@andrewchen

Get the newsletter · 2018 essays (PDF) · Featured · Recent

It’s hard to be serious and fun at the same time

Pretty fun review of an upcoming Christian RTS game: dorkbot talk I attended earlier this week. The quote is about the fact that “Serious Games,” a new genre focused on learning or imparting ideas in addition to creating fun, often suck:

I confess I did not expect much of the game. The history of Christian computer entertainment is not particularly, uh, blessed. The games have tended to be numbingly boring side-scrollers in which the action serves merely as a clumsy deus ex machina to entice kids to reading dollops of in-game scripture.

They suffer from the tragic flaw of all “serious” games, which is that they get so wrapped up in honing their message that they don’t notice until too late that, yikes, the gameplay sucks. Play is an incredibly precious thing, and an extremely difficult thing to craft. Forcing it to serve moral instruction is like dipping it in formaldehyde.

It turns out that making things fun is very, very hard. The typical way that a game starts is not by building menu systems, installation programs, etc., but rather trying to perfect a very small slice of the program: The Core Mechanic. Basically whatever you spend 99% of your time doing, you try and prototype that really fast. In Pong, it would be moving the paddle around trying to bounce the ball back. In Mario, it’s jumping. In Zelda, it’s moving around the map exploring and occasionally hitting things. You spend months experimenting with, and refining, the core mechnic until it’s shiny. Popcap did a presentation of this which showed their mastery of this process of creating fun.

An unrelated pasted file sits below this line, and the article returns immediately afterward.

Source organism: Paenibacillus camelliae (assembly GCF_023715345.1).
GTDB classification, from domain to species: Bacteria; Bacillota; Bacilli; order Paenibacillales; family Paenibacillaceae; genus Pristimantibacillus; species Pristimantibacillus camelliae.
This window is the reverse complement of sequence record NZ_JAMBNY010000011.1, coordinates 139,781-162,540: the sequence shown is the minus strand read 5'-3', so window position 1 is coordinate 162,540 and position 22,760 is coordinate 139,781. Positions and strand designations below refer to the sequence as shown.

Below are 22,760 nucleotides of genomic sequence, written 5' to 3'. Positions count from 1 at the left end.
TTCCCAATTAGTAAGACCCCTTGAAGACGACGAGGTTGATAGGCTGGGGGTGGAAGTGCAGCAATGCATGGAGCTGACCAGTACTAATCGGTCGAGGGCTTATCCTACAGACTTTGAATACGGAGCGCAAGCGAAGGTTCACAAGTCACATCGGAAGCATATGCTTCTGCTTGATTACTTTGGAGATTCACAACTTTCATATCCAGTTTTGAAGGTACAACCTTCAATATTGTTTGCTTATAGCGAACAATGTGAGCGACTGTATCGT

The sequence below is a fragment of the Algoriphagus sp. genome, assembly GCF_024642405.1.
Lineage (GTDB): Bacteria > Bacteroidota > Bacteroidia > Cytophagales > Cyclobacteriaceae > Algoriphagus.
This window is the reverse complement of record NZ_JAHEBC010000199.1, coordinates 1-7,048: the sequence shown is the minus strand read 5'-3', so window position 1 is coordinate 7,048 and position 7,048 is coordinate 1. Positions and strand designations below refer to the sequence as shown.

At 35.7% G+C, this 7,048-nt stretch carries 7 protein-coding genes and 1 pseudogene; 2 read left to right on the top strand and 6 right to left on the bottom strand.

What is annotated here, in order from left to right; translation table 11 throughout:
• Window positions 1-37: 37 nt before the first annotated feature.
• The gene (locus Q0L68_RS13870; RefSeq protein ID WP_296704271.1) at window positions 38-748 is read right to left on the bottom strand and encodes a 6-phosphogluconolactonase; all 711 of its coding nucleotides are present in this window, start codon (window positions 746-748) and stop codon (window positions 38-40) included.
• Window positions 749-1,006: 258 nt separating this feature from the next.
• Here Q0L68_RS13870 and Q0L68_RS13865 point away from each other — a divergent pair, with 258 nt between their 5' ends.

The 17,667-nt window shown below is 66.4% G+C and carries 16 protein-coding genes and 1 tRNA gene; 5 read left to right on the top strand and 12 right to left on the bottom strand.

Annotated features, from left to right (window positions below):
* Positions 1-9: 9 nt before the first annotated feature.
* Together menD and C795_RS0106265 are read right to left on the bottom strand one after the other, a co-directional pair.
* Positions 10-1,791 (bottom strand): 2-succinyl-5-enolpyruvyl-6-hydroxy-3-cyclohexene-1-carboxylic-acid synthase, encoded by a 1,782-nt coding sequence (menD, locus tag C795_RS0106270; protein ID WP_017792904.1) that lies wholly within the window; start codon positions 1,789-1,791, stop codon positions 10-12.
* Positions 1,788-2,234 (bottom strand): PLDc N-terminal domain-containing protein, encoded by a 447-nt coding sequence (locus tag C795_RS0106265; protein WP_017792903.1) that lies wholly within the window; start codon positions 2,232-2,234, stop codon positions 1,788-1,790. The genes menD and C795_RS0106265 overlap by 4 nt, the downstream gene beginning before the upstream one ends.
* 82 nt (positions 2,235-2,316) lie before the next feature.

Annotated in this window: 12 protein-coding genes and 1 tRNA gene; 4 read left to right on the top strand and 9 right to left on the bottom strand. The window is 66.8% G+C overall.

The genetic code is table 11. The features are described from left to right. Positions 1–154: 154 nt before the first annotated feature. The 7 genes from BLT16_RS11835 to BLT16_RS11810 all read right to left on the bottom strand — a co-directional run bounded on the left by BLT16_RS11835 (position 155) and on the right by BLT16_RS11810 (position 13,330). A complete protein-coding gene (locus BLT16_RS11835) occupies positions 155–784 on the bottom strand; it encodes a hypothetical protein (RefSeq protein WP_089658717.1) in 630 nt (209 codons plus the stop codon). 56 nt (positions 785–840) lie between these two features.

As an aside, web developers have a lot to learn about this. Rather than building things like user management or database caching or other infrastructure, web applications should probably be built from their innards out. So if you were building Digg, the most important part is to make the 90% lurker view of browsing from page to page of articles fun and interesting, then the 9% of folks who comment and vote useful, and then the 1% contributors to make posting articles really easy. Anything else is should probably be built later.

Ultimately, if you prioritize learning (or function) over fun, you might end up with what you wished for, an educationally-packed yet boring game.

Anyway, at the dorkbot talk, the Popcap presentation showed a complete focus on fun at the expense of pretty much everything else. The “Serious Games” presenters were instead very academic, and focused more on abstract educational ideas and didn’t really even talk about fun. Something tells me they won’t be releasing any games through EA :)

PS. Get new updates/analysis on tech and startups

I write a high-quality, weekly newsletter covering what's happening in Silicon Valley, focused on startups, marketing, and mobile.